Interview with TreeToTextile: Shaping a Greener Future Through Innovation & Collaboration

If protecting the environment is a global priority, then high-quality sustainable fibres should be available to everyone. That was the premise behind the creation of TreeToTextile, a Sweden-based organisation developing innovative fibre technologies to help advance the textile industry’s green transition on a global scale.

In this interview, we spoke to Ida Alnemo, Head of Application & Sustainability at TreeToTextile, to learn more about:

  • TreeToTextile’s new and game-changing cellulose-based textile fibre
  • How the organisation is harnessing the powers of both technical expertise and collaboration to drive sustainability
  • Their views on the EU legislative process and how to navigate it when trying to innovate

If you enjoy learning more about the EU sustainability landscape through interviews, don’t miss out on Ohana’s complete series, which includes conversations with experts from Chemsec, Policy Hub, the Sustainable Fashion Academy, EOG and FESI.

Want someone with deep experience and connections in the EU to help guide your sustainability strategy? Get in touch!

Introducing TreeToTextile and its Technology

TreeToTextile is a small but highly-impactful organisation established through a collaboration between H&M Group, Inter IKEA Group, Stora Enso and LSCS Invest, and currently based out of Stockholm, Sweden.

Founded in 2014, with the goal of accelerating the development of sustainable fibres to reduce the textile industry’s global environmental impact, TreeToTextile’s achievements as an organisation are a testament to the power of innovation and collaboration in driving positive change.

A New Take on Biobased Fibres

Consisting mainly of highly-specialised scientists, engineers and technicians, the TreeToTextile team has successfully developed a unique biobased fibre with low environmental impact and at a low cost.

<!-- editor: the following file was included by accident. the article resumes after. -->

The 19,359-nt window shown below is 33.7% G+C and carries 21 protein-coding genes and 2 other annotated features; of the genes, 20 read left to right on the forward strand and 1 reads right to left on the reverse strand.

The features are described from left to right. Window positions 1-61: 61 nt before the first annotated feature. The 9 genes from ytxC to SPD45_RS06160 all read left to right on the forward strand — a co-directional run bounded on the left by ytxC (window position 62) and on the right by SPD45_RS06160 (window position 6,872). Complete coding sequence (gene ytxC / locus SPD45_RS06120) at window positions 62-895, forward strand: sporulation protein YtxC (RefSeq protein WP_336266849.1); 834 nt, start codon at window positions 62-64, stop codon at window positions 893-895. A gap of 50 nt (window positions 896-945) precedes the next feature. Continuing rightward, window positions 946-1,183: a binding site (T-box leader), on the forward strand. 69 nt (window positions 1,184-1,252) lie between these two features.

Still to be formally named, this versatile textile fibre has a hand feel similar to cotton, but demands a much lower amount of chemicals, energy and water to be produced, when compared to those currently available on the market.

Despite being a cellulose-based material, the innovative technology employed by TreeToTextile means that the new fibre is manufactured without the use of Carbon Disulfide (CS2) – a highly-toxic chemical commonly applied in the production of regenerated cellulose.

According to Ida, the team’s intense focus on creating a material that was both resource and cost-efficient is a clear reflection of the company’s vision: “Better fibres to all”.

“The idea of a better fibre for us meant that it should have a lower impact on the environment, but also at a lower cost. If we created a more environmentally friendly fibre that came with a premium price, it would still be a niche product and the goal of making it accessible to all would not be achieved”, she explains.

Translating Innovation Into Industry Standards

TreeToTextile is now in the process of having its new man-made cellulose fibre classified by the EU Commission, a step required for any organisation wishing to introduce a new type of fibre for textile use.